Investigation of alternative drag-reduction strategies in turbulent boundary layers by using wall forcing

Lead Research Organisation: Imperial College London
Department Name: Dept of Aeronautics


The aim of this research is to investigate, in an interactive programme involving several mutually supportive computational approaches and paradigms, the feasibility of achieving sustained and economically worthwhile frictional-drag reduction at flight Reynolds numbers using cross-flow wall forcing. While the emphasis of the programme is on the fundamental turbulence physics and the prediction of its interaction with wall drag, in general, the programme is closely associated with an important civil aviation goal, namely the reduction in emissions per passenger km by 50% by 2020. The programme will combine studies involving direct numerical simulations and highly-resolved large eddy simulations with two approaches based on linearised streak modelling, one developed by Chernyshenko (Imperial College) and the other by Lockerby (Warwick). The general strategy is to use the full-resolution schemes to gain insight into the near-wall turbulence mechanisms associated with frictional drag, to generate calibration-related input into the linearised streak modelling and to investigate the validity of this modelling for a range of actuation parameters examined with the full-resolution approaches. The proposed research is fundamental in nature and complements well EPSRC's Active Aircraft programme, which is practically-oriented. The ultimate objective is to derive a prediction procedure, based on linearised streak modelling that allows the effect of different configurations of cross-flow wall forcing on drag at flight Reynolds numbers to be quantified. The programme is financially supported by EADS.


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Description The research focused on computational and theoretical approaches to gaining insight into, and predicting, the physical processes associated with turbulent-friction-drag reduction by oscillatory wall motion. The objectives set out in the original application were fully achieved. A theoretical framework was developed, based on linear theory, to describe the near-wall-streak formation and its alteration by spanwise forcing. Alongside this theory, and in support of the same, extensive direct nume
Exploitation Route The major interest of the Aeronautics sector in this research was identified and explained in the previous section. In addition, the research is very pertinent to ship hydrodynamics, high-speed trains and (to a more limited extent) to high-speed road transport. Especially In the first two areas, surface drag contributes significally to fuel consumption,. Both can, therefore, derive suignificant benefits from the results of this research. The project focused, primarily, on generic and fundamen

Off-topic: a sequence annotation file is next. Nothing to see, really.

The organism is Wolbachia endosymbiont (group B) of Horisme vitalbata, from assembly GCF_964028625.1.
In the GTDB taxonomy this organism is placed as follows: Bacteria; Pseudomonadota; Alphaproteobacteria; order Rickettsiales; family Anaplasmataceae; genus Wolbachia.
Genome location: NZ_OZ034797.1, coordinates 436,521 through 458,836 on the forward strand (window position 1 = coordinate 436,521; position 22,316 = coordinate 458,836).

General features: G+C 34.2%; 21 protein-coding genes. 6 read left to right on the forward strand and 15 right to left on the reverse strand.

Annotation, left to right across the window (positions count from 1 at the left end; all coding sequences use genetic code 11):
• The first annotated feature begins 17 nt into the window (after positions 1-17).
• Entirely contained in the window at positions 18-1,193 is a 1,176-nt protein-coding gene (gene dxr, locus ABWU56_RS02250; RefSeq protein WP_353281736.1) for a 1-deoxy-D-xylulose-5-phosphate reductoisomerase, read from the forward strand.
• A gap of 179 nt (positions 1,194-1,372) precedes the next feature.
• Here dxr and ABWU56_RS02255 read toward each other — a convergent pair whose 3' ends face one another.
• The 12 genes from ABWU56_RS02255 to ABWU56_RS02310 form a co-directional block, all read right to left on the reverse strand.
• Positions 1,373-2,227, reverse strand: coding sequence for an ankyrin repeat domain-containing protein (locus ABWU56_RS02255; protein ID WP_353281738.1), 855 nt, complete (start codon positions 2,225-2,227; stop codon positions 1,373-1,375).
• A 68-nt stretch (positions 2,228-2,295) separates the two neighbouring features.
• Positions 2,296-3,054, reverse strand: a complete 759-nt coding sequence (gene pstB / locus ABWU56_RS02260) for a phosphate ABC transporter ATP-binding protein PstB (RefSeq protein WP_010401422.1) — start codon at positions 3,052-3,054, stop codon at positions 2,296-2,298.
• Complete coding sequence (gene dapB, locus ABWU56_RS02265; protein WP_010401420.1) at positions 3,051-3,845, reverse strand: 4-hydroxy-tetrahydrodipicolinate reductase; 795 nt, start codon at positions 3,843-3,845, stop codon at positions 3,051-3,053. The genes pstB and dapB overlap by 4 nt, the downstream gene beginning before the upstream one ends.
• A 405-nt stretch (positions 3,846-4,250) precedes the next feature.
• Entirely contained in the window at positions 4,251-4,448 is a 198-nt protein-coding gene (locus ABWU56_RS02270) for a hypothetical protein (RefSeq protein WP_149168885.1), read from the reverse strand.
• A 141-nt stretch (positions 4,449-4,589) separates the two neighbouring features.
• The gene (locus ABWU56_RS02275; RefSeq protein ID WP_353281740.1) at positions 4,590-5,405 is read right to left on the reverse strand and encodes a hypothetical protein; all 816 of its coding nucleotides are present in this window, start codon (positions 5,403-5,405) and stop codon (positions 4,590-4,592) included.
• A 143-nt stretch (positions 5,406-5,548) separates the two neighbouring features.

Sectors Aerospace/ Defence and Marine

Description The statement provided herein conveys the perception of the PI of the impact achieved by the project. From an academic perspective, the research has made a substantial contribution to understanding the interactions between turbulence and drag reduction. This knowledge will impact on approaches taken by future researchers in respect of active flow contyrol of near-wall flows. One particularly important interaction that has been identified relates to the role of strong turbulent structures in the outer flow on the near-wall streak stability, which is of major importance to the drag level. The identification of this role will steer future research towards controlling the outer structures, not simply the small-scale near-wall streaks, in an effort to reduce the drag. Substantial friction-drag reduction is the "holy grail" of civil aviation, and this is reflected by the significant financial support offered by EADS and Airbus UK, as well as its direct technical involvement. Neither has firm ideas about the engineering realisation of the knowledge derived from the project, simply because the major engineering challenges associated with forcing by wall motion need to be addressed. The time horizon of this challenge is thus at least 20 years. However, the UK's Aeronautics industry is extremely interested in pursuing all concepts leading to drag reduction and fuel savings, so as to remain competitive (especially against Boeing). It is especially interested in the promise of wall actuation at high (flight-condition) Reynolds numbers. The project partners therefore pushed their methods to the limit in terms of the proximity of the modelled conditions to reality, and this led to some important conclusions of major practical interest. In recognition of the relevance of exploitation issues, progress made by the academic project partners was presented at 5 workshops involving industry (Airbus, BAE Systems, EADS, various members of EU FP7). In addition, during the project, 6 1-day review meetings were held with industrial partners present. Finally, a closing 1-day open workshop was held, attended by several industrial representatives from the UK and abroad, with EADS making a presentation of its own conclusions derived from the project in relation to its future industrial strategy. . Beneficiaries: The academic flow-control and turbulent-flow communities; industrial researchers in the eronautical sector Contribution Method: First and foremost, the research has set markers in respect of the long-term potential of exploiting surface movement to achieve drag reduction in transport. Beyong this practice-related impact, the research has yielded knowledge and insight into how drag can be maniputated by creative near-wall straining.
Sector Aerospace/ Defence and Marine
Impact Types Cultural